Hi, I'm Jennifer, owner and lead designer at Petals a floral design firm in Boulder, Colorado.  Along with my husband and two children, I  grow my own organic blooms using the greenest and most sustainable processes available.  

This blog is where I explore topics from floral design, wedding planning, organic farming and gardening, sustainable living, and our family's quest to find the perfect farm! 

I'm so glad you are here! 

Jennifer

Garden Secrets: Fall (September/October/November)

September:



Depending on the year, September can feel like late summer or early winter! We ALWAYS go organic apple picking in September. Here are a few of my garden "to do's" in September:


1. Reduce watering schedule

2. Order Spring bulbs and Paper Whites

3. Cut down and store in fridge Amaryllis for winter forcing

4. Final fertilization for roses and potted plants

5. Split and plant irises

6. Final weeding pass

7. Prep space for leaf mulch



October:


October is my FAVORITE month (hello Halloween!). It is also the last really busy gardening month depending on when the first snow hits.




1. Harvest pumpkins

2. Harvest potatoes after first frost

3. Pot up Amaryllis and Paper Whites for indoor forcing.

4. Plant out spring bulbs (I usually plant around 300-500 every fall so this is a big job)

5. add fallen leaves to leaf mulch pile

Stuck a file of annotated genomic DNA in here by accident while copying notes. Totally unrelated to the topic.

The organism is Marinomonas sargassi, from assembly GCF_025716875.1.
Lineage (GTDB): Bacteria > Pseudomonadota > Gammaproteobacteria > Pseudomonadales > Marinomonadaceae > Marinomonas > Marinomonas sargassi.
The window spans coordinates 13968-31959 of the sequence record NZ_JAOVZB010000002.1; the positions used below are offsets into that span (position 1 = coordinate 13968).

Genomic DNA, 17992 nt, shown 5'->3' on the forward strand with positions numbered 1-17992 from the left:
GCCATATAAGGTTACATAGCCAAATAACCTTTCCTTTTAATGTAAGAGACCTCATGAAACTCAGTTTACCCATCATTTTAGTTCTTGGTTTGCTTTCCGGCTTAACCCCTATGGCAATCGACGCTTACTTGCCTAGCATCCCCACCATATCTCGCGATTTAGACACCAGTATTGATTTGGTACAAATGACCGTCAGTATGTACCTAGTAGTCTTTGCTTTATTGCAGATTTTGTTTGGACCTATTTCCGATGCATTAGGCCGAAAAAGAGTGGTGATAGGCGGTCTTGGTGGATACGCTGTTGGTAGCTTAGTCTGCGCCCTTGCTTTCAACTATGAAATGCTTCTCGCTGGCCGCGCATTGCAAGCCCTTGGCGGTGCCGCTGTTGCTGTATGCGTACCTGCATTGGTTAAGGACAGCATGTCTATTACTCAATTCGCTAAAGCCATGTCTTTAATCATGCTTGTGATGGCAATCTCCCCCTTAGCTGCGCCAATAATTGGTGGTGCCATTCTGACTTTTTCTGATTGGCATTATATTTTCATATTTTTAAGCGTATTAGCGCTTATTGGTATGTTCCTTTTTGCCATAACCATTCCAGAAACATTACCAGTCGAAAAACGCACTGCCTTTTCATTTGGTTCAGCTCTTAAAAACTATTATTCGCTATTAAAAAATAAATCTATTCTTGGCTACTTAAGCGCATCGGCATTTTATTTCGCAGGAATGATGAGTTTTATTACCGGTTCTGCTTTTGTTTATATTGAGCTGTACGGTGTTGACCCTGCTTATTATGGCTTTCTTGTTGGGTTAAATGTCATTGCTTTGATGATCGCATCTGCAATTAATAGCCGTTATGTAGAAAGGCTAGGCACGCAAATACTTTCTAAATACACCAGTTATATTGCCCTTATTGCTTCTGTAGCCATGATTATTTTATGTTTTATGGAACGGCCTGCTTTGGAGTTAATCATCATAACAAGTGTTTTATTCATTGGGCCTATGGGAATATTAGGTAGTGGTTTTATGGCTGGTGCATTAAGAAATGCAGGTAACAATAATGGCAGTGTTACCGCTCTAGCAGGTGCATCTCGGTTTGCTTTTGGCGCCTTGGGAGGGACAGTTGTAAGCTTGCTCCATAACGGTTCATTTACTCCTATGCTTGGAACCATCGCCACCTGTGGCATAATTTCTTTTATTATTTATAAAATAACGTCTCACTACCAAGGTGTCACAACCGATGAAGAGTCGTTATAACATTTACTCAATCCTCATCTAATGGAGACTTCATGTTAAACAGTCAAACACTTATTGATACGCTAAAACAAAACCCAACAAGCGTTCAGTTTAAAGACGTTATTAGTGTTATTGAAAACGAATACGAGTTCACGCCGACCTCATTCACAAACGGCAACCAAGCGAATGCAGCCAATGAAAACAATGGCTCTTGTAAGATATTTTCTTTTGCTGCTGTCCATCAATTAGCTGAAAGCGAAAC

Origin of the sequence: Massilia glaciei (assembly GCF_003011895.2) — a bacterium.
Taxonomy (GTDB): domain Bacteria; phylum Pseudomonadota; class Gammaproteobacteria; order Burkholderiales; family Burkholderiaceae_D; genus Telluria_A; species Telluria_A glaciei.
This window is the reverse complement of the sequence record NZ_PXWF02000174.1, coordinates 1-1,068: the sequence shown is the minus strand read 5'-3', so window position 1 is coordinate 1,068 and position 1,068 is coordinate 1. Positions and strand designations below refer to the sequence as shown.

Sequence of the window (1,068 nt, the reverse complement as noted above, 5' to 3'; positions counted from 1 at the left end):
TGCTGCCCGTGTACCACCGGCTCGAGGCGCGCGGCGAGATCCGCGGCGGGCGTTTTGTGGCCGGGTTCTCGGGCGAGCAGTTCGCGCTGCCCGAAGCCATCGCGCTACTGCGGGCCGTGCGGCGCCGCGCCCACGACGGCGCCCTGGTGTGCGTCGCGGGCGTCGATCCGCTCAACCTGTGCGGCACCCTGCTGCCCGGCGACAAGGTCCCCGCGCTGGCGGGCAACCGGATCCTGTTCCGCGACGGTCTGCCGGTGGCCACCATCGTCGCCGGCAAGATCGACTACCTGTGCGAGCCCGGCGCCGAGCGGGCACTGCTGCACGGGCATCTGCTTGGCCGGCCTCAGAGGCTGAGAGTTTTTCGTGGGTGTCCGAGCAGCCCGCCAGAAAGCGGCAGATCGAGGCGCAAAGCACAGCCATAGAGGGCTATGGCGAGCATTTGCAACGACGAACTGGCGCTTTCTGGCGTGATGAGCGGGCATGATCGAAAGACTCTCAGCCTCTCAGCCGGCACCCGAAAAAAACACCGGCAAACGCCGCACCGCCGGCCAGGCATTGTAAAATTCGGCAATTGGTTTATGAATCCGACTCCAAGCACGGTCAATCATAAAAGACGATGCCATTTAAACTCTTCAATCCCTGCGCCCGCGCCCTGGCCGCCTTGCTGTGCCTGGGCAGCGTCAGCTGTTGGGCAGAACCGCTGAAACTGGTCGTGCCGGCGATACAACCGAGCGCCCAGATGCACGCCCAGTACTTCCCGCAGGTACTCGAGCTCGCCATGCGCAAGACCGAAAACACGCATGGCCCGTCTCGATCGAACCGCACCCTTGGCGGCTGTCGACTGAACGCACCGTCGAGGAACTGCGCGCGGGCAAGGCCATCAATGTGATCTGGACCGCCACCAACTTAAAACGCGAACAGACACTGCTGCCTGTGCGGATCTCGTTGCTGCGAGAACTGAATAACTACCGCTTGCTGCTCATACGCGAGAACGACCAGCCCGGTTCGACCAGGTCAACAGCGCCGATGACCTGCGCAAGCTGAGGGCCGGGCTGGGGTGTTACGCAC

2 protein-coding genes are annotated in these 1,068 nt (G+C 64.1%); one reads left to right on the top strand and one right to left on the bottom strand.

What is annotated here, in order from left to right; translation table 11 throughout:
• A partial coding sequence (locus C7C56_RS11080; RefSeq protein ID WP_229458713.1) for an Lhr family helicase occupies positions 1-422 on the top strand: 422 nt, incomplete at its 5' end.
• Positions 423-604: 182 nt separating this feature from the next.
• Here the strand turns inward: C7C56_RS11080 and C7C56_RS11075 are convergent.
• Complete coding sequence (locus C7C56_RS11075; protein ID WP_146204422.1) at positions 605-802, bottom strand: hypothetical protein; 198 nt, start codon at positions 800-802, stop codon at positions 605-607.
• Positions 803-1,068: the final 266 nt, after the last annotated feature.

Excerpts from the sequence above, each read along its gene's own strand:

6. After first frost, dig up and store dahlias

7. Mulch over flower beds

8. Turn off and blow out sprinkler system .

9. Dear out greenhouse beds and cover until Spring

10. Clean and store all garden tools





November:


November is a blessedly easy month after so many long months of gardening. We turn the greenhouse into a cozy hang out space and get ready to hibernate most of our growing to-dos for a few brief months.


1. Sweep out greenhouse

2. Set up greenhouse benches and heater

3. Have a first snow cocktail party in the greenhouse

4. Empty and store garden pots

5. Add pumpkin vines and other garden detritus to compost pile

6. Trim rose stocks - it is important to do this after the bees have hibernated to avoid any burrowing bees from killing the roses by making holes in fresh cut areas.


What I do NOT do is clear or cut down any more plants than necessary. Over wintered seed heads and piles of leaves or dead vegetation provide important food sources for birds and shelter for insects and animals. I wait until mid-spring to do this work.